be if there were many in it like you - unworthy? marry come up! I
won't hear such an expression."

"I see," said I, "that I have not only the honour of addressing a
medical gentleman, but a doctor of medicine - however, I might have
known as much by your language and deportment."

With a yet lower bow than before he replied with something of a
sigh, "No, sir, no, our kind landlady and the neighbourhood are in
the habit of placing doctor before my name, but I have no title to
it - I am not Doctor Jones, sir, but plain Geffery Jones at your
service," and thereupon with another bow he sat down.

"Do you reside here?" said I.

"Yes, sir, I reside here in the place of my birth - I have not
always resided here - and I did not always expect to spend my
latter days in a place of such obscurity, but, sir, misfortunes -
misfortunes . . ."

"Ah," said I, "misfortunes! they pursue every one, more especially
those whose virtues should exempt them from them. Well, sir, the
consciousness of not having deserved them should be your

"Sir," said the doctor, taking off his hat, "you are infinitely

"You call this an obscure place," said I - "can that be an obscure
place which has produced a poet? I have long had a respect for
Cerrig y Drudion because it gave birth to, and was the residence of
a poet of considerable merit."

"I was not aware of that fact," said the doctor, "pray what was his

"Peter Lewis," said I; "he was a clergyman of Cerrig y Drudion
about the middle of the last century, and amongst other things
wrote a beautiful song called Cathl y Gair Mwys, or the melody of
the ambiguous word."

"Surely you do not understand Welsh?" said the doctor.

"I understand a little of it," I replied.

"Will you allow me to speak to you in Welsh?" said the doctor.

"Certainly," said I.

He spoke to me in Welsh, and I replied.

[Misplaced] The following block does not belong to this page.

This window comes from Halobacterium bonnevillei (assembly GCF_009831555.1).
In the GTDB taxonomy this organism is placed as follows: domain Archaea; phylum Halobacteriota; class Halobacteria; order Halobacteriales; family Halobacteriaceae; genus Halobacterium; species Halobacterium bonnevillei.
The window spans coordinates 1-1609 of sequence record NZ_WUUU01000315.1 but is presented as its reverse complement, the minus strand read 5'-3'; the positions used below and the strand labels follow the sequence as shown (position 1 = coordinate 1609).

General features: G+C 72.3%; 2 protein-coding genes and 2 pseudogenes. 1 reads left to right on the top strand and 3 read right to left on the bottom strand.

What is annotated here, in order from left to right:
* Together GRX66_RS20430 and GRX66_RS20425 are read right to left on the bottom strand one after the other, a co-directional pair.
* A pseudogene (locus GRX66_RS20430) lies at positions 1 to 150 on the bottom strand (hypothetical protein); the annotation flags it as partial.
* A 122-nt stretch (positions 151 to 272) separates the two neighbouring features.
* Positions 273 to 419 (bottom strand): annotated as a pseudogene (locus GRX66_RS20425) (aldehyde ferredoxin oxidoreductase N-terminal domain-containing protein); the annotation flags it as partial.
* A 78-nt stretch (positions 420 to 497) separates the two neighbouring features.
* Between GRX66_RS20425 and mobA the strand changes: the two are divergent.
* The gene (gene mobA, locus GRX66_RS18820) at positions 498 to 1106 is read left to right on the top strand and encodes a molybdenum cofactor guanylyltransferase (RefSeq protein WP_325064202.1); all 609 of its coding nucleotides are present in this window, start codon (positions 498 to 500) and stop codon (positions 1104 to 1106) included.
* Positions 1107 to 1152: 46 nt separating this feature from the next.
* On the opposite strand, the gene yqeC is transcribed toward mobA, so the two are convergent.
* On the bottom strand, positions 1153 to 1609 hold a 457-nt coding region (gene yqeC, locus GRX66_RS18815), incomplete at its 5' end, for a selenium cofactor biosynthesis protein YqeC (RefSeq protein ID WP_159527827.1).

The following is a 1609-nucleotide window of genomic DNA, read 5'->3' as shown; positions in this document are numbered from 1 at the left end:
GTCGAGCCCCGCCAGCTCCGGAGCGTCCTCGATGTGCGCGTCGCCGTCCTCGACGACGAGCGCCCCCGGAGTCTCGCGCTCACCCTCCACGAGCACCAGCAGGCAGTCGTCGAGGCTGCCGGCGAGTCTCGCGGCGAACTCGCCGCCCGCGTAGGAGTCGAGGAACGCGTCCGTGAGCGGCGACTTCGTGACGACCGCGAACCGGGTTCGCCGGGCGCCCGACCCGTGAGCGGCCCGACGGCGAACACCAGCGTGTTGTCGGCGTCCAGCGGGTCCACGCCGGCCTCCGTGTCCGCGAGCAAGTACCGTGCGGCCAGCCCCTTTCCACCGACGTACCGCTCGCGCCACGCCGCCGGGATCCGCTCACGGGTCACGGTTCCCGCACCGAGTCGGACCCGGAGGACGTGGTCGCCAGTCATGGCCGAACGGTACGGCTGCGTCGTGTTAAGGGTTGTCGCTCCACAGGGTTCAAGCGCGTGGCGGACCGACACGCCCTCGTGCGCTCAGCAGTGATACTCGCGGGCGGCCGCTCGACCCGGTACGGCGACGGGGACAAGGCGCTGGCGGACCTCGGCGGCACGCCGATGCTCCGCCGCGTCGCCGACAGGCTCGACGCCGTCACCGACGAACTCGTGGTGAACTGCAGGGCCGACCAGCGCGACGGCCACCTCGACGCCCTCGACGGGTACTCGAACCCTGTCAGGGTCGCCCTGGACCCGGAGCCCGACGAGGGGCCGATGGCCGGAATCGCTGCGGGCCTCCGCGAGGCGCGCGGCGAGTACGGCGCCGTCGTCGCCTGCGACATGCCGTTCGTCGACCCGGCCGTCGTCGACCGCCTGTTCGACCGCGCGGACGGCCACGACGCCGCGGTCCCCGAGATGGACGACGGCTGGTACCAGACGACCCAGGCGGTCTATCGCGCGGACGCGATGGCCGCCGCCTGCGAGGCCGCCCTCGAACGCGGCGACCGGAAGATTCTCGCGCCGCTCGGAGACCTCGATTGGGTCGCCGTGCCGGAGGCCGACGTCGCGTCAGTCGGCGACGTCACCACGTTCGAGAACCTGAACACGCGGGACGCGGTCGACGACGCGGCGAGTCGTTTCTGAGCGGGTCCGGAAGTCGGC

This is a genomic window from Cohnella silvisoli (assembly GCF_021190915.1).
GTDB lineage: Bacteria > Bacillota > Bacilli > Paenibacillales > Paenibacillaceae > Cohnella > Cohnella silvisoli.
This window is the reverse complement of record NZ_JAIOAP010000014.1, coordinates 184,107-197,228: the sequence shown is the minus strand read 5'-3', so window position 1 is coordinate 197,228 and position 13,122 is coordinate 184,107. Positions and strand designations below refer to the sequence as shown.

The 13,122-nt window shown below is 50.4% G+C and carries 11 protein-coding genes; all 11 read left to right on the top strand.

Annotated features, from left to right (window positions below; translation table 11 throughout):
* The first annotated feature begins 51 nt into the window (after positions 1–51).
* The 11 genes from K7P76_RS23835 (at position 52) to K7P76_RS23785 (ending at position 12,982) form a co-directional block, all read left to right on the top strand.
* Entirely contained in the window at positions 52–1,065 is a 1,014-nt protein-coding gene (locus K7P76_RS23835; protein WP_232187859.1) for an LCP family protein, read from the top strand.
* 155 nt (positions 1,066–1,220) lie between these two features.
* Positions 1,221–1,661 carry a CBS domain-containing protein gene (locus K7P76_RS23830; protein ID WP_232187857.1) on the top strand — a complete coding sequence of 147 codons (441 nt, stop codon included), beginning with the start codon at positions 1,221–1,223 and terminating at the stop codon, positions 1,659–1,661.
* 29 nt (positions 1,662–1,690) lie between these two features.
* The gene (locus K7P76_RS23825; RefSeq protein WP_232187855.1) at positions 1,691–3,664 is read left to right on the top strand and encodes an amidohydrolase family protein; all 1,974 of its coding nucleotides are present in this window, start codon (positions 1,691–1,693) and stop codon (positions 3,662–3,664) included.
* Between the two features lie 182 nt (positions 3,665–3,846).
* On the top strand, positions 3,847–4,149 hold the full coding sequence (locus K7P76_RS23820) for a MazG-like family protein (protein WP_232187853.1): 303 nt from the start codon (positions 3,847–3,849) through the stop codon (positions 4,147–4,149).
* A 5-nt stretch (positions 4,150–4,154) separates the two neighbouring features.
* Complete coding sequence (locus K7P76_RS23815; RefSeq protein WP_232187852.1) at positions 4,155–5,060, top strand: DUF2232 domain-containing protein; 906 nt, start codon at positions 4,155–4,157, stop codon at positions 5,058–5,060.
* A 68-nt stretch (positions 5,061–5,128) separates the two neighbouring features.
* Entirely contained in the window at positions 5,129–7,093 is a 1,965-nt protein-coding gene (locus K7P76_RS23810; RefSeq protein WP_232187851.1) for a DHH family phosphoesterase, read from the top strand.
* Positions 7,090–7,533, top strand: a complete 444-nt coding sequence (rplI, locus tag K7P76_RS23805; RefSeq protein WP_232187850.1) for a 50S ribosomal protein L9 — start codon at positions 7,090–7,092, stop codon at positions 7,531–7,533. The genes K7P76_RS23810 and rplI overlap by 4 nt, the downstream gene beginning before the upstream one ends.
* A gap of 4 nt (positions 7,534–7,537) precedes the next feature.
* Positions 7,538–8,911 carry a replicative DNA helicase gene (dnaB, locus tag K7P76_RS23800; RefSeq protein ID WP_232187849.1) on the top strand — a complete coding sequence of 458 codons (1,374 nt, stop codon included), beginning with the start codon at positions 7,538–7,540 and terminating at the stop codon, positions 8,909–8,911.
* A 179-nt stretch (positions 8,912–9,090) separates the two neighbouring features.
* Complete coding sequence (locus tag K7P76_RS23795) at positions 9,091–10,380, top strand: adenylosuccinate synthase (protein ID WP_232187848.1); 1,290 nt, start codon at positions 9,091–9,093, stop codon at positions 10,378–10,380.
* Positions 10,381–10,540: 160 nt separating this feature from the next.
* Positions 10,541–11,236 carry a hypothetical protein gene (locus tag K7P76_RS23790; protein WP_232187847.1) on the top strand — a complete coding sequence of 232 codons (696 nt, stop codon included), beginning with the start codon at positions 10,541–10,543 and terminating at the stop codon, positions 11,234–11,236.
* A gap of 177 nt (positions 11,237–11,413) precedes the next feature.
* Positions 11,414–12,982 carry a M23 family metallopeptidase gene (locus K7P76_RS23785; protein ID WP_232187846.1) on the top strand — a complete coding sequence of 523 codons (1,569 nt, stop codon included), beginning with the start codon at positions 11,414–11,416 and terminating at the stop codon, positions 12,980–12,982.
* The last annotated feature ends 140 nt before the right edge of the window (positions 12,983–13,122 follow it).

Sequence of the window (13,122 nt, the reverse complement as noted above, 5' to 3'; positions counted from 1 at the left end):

"Ha, ha," said the landlady in English; "only think, doctor, of the
gentleman understanding Welsh - we must mind what we say before

"And are you an Englishman?" said the doctor.

"I am," I replied.

"And how came you to learn it?"

"I am fond of languages," said I, "and studied Welsh at an early

"And you read Welsh poetry?"

"Oh yes."

"How were you enabled to master its difficulties?"

"Chiefly by going through Owen Pugh's version of 'Paradise Lost'
twice, with the original by my side. He has introduced into that
translation so many of the poetic terms of the old bards, that
after twice going through it, there was little in Welsh poetry that
I could not make out with a little pondering."

"You pursued a very excellent plan, sir," said the doctor, "a very
excellent plan indeed. Owen Pugh!"

"Owen Pugh! The last of your very great men," said I.

"You say right, sir," said the doctor. "He was indeed our last
great man - Ultimus Romanorum. I have myself read his work, which
he called Coll Gwynfa, the Loss of the place of Bliss - an
admirable translation, sir; highly poetical, and at the same time

"Did you know him?" said I.

"I had not the honour of his acquaintance," said the doctor - "but,
sir, I am happy to say that I have made yours."

The landlady now began to talk to me about dinner, and presently
went out to make preparations for that very important meal. I had
a great deal of conversation with the doctor, whom I found a person
of great and varied information, and one who had seen a vast deal
of the world. He was giving me an account of an island in the West
Indies, which he had visited, when a boy coming in, whispered into
his ear; whereupon, getting up he said: "Sir, I am called away. I